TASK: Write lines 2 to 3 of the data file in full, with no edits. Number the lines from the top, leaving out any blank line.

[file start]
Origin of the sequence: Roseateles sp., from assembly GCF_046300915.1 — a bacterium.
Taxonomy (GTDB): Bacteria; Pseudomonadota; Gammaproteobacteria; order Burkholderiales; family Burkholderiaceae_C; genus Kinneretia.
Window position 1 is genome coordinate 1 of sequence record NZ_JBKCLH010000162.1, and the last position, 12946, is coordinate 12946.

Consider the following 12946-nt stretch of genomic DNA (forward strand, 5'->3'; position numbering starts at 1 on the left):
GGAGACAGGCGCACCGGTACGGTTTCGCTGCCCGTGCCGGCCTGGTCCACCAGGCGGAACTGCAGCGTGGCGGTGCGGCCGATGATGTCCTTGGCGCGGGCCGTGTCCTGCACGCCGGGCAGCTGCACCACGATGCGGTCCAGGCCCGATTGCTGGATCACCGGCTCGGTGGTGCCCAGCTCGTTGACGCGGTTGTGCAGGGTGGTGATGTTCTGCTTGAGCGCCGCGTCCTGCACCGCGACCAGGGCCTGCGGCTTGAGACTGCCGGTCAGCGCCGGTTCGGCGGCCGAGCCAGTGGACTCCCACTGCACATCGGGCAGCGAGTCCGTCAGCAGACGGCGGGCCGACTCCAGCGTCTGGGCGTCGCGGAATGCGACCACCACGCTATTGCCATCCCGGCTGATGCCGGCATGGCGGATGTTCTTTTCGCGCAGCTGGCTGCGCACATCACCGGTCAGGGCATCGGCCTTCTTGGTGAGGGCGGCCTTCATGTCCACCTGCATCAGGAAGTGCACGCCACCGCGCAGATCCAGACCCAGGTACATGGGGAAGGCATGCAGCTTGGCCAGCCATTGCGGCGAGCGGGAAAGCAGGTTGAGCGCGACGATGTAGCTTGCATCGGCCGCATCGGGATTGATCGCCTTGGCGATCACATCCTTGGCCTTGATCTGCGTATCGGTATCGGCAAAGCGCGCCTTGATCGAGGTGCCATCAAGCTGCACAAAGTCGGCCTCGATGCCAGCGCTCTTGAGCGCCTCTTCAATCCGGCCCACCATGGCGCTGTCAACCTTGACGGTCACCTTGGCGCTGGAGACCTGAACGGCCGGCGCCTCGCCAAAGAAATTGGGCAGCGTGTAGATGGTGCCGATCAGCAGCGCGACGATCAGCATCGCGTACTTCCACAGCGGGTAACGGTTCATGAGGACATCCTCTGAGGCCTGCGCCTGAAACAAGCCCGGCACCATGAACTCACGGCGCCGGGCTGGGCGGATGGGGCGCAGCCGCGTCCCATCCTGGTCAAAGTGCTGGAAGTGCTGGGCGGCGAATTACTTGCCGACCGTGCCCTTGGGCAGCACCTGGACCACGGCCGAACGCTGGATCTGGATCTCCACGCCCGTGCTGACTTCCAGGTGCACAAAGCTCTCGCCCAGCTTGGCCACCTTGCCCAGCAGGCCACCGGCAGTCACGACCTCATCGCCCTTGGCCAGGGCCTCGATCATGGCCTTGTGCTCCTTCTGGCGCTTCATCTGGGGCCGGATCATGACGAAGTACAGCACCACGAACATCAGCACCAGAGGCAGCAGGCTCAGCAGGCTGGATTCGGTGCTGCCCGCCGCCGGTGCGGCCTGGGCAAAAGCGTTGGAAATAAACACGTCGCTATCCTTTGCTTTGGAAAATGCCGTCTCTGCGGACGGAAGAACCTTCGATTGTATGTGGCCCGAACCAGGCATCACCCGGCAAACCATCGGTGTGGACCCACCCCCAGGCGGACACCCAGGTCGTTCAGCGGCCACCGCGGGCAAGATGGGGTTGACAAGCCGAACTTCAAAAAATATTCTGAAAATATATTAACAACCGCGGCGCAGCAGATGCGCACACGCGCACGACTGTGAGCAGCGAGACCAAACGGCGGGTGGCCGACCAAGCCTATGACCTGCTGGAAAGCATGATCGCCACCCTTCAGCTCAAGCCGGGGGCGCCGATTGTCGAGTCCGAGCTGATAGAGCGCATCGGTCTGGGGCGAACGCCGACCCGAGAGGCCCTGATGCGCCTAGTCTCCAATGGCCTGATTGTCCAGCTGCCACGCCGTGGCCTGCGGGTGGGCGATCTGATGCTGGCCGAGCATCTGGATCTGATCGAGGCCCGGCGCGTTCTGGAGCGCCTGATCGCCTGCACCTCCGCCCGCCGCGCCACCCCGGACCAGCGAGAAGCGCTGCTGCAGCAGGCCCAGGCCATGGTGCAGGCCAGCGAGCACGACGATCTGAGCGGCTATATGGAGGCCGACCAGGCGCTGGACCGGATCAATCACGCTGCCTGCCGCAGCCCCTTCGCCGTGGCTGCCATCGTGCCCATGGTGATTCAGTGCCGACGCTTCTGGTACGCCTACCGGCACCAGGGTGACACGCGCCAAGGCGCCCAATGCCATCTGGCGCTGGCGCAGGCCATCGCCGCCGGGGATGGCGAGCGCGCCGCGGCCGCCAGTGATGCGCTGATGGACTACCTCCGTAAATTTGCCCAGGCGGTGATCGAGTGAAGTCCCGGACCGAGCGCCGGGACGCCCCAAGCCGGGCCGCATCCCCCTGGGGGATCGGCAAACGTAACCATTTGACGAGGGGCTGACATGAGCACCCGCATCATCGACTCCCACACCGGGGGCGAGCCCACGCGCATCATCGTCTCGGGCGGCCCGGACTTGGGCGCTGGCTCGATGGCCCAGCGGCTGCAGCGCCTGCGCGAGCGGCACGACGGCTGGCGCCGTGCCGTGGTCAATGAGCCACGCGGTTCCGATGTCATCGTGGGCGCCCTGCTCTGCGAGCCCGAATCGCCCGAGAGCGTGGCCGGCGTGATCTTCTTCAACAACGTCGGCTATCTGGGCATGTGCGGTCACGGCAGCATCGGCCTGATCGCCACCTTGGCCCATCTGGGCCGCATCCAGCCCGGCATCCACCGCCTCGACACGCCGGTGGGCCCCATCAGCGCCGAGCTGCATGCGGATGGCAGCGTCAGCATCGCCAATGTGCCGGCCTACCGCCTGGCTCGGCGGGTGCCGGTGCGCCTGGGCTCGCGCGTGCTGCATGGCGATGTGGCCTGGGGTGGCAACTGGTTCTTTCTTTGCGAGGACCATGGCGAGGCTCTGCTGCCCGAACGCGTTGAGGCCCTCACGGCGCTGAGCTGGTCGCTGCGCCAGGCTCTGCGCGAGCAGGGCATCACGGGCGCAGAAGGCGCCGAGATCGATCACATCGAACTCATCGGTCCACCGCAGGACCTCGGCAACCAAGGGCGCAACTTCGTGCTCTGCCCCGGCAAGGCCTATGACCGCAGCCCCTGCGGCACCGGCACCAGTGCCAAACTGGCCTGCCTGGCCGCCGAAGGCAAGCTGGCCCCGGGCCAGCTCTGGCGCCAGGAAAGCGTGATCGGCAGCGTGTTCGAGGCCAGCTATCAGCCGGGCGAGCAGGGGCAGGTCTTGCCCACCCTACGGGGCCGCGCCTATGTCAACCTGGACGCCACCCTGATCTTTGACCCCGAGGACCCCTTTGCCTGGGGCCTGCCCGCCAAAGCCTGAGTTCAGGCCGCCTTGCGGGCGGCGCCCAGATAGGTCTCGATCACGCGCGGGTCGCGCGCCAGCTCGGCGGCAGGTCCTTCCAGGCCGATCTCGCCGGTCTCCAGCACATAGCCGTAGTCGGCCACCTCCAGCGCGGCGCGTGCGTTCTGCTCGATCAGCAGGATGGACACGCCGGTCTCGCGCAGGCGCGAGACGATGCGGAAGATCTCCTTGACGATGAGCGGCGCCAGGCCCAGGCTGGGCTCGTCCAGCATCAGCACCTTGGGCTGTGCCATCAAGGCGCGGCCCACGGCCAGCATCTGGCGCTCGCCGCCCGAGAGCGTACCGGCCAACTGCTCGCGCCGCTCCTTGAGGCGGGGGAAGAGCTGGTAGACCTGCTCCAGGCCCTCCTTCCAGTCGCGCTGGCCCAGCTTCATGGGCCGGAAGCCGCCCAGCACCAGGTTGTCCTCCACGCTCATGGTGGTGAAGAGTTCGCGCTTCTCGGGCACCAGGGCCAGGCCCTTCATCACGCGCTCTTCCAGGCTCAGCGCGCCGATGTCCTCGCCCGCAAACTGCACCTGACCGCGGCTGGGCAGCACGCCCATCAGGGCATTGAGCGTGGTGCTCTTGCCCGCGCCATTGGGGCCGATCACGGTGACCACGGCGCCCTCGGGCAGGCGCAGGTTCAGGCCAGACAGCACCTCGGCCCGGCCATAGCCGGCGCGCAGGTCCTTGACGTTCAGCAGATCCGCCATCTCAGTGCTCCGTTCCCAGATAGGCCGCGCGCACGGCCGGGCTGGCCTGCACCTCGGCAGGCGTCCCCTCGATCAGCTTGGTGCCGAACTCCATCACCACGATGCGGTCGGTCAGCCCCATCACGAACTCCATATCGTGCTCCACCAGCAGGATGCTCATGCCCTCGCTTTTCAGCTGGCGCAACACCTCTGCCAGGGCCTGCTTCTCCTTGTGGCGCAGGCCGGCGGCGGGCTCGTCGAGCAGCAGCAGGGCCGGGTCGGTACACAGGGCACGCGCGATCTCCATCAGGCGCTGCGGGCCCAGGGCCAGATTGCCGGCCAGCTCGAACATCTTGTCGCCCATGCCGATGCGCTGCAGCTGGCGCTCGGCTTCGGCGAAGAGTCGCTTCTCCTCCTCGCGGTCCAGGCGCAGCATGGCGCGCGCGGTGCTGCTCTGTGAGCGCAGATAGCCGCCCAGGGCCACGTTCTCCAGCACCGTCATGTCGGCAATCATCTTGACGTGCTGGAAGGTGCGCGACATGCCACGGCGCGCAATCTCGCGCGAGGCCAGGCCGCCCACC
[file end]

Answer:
Taxonomy (GTDB): Bacteria; Pseudomonadota; Gammaproteobacteria; order Burkholderiales; family Burkholderiaceae_C; genus Kinneretia.
Window position 1 is genome coordinate 1 of sequence record NZ_JBKCLH010000162.1, and the last position, 12946, is coordinate 12946.